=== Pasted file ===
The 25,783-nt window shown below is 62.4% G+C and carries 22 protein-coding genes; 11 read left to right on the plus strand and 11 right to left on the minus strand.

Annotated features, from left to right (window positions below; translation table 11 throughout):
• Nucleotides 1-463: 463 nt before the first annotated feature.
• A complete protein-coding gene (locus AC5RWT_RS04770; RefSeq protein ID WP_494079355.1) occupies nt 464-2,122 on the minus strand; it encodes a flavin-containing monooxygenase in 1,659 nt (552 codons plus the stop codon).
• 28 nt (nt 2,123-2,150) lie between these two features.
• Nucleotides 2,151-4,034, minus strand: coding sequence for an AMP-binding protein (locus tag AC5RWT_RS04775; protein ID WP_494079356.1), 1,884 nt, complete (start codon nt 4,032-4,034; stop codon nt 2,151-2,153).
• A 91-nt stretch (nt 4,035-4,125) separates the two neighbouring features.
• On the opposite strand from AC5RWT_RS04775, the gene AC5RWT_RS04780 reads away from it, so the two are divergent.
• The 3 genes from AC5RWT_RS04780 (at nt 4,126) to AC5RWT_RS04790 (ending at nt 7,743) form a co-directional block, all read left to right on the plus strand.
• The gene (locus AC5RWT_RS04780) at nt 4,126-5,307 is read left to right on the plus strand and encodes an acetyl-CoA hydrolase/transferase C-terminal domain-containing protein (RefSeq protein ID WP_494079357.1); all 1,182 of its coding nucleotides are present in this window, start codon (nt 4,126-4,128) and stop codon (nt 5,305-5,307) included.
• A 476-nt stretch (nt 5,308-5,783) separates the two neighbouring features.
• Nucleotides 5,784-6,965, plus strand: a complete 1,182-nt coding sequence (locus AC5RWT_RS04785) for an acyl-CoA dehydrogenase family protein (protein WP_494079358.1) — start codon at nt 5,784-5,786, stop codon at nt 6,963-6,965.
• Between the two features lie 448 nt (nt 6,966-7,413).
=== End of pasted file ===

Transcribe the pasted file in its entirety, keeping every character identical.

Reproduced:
The 25,783-nt window shown below is 62.4% G+C and carries 22 protein-coding genes; 11 read left to right on the plus strand and 11 right to left on the minus strand.

Annotated features, from left to right (window positions below; translation table 11 throughout):
• Nucleotides 1-463: 463 nt before the first annotated feature.
• A complete protein-coding gene (locus AC5RWT_RS04770; RefSeq protein ID WP_494079355.1) occupies nt 464-2,122 on the minus strand; it encodes a flavin-containing monooxygenase in 1,659 nt (552 codons plus the stop codon).
• 28 nt (nt 2,123-2,150) lie between these two features.
• Nucleotides 2,151-4,034, minus strand: coding sequence for an AMP-binding protein (locus tag AC5RWT_RS04775; protein ID WP_494079356.1), 1,884 nt, complete (start codon nt 4,032-4,034; stop codon nt 2,151-2,153).
• A 91-nt stretch (nt 4,035-4,125) separates the two neighbouring features.
• On the opposite strand from AC5RWT_RS04775, the gene AC5RWT_RS04780 reads away from it, so the two are divergent.
• The 3 genes from AC5RWT_RS04780 (at nt 4,126) to AC5RWT_RS04790 (ending at nt 7,743) form a co-directional block, all read left to right on the plus strand.
• The gene (locus AC5RWT_RS04780) at nt 4,126-5,307 is read left to right on the plus strand and encodes an acetyl-CoA hydrolase/transferase C-terminal domain-containing protein (RefSeq protein ID WP_494079357.1); all 1,182 of its coding nucleotides are present in this window, start codon (nt 4,126-4,128) and stop codon (nt 5,305-5,307) included.
• A 476-nt stretch (nt 5,308-5,783) separates the two neighbouring features.
• Nucleotides 5,784-6,965, plus strand: a complete 1,182-nt coding sequence (locus AC5RWT_RS04785) for an acyl-CoA dehydrogenase family protein (protein WP_494079358.1) — start codon at nt 5,784-5,786, stop codon at nt 6,963-6,965.
• Between the two features lie 448 nt (nt 6,966-7,413).